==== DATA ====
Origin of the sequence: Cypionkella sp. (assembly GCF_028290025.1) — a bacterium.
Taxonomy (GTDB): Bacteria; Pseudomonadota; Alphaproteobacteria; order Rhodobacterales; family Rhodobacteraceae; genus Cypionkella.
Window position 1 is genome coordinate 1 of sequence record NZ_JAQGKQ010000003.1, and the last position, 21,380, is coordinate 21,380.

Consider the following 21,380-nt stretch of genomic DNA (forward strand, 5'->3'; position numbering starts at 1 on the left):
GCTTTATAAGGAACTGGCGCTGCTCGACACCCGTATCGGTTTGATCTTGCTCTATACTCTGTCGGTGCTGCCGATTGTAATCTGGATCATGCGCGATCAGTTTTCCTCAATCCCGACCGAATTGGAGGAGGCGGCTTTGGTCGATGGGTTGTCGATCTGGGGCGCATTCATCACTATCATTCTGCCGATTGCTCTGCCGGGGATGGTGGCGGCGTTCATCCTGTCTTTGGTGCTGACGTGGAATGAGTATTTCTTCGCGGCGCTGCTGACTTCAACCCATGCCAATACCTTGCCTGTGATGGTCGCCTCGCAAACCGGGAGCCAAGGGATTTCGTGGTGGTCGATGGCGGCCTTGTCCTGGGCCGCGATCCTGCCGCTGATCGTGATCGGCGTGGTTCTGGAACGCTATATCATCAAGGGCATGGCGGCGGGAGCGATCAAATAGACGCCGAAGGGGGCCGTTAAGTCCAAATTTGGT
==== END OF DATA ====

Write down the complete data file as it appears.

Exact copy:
Origin of the sequence: Cypionkella sp. (assembly GCF_028290025.1) — a bacterium.
Taxonomy (GTDB): Bacteria; Pseudomonadota; Alphaproteobacteria; order Rhodobacterales; family Rhodobacteraceae; genus Cypionkella.
Window position 1 is genome coordinate 1 of sequence record NZ_JAQGKQ010000003.1, and the last position, 21,380, is coordinate 21,380.

Consider the following 21,380-nt stretch of genomic DNA (forward strand, 5'->3'; position numbering starts at 1 on the left):
GCTTTATAAGGAACTGGCGCTGCTCGACACCCGTATCGGTTTGATCTTGCTCTATACTCTGTCGGTGCTGCCGATTGTAATCTGGATCATGCGCGATCAGTTTTCCTCAATCCCGACCGAATTGGAGGAGGCGGCTTTGGTCGATGGGTTGTCGATCTGGGGCGCATTCATCACTATCATTCTGCCGATTGCTCTGCCGGGGATGGTGGCGGCGTTCATCCTGTCTTTGGTGCTGACGTGGAATGAGTATTTCTTCGCGGCGCTGCTGACTTCAACCCATGCCAATACCTTGCCTGTGATGGTCGCCTCGCAAACCGGGAGCCAAGGGATTTCGTGGTGGTCGATGGCGGCCTTGTCCTGGGCCGCGATCCTGCCGCTGATCGTGATCGGCGTGGTTCTGGAACGCTATATCATCAAGGGCATGGCGGCGGGAGCGATCAAATAGACGCCGAAGGGGGCCGTTAAGTCCAAATTTGGT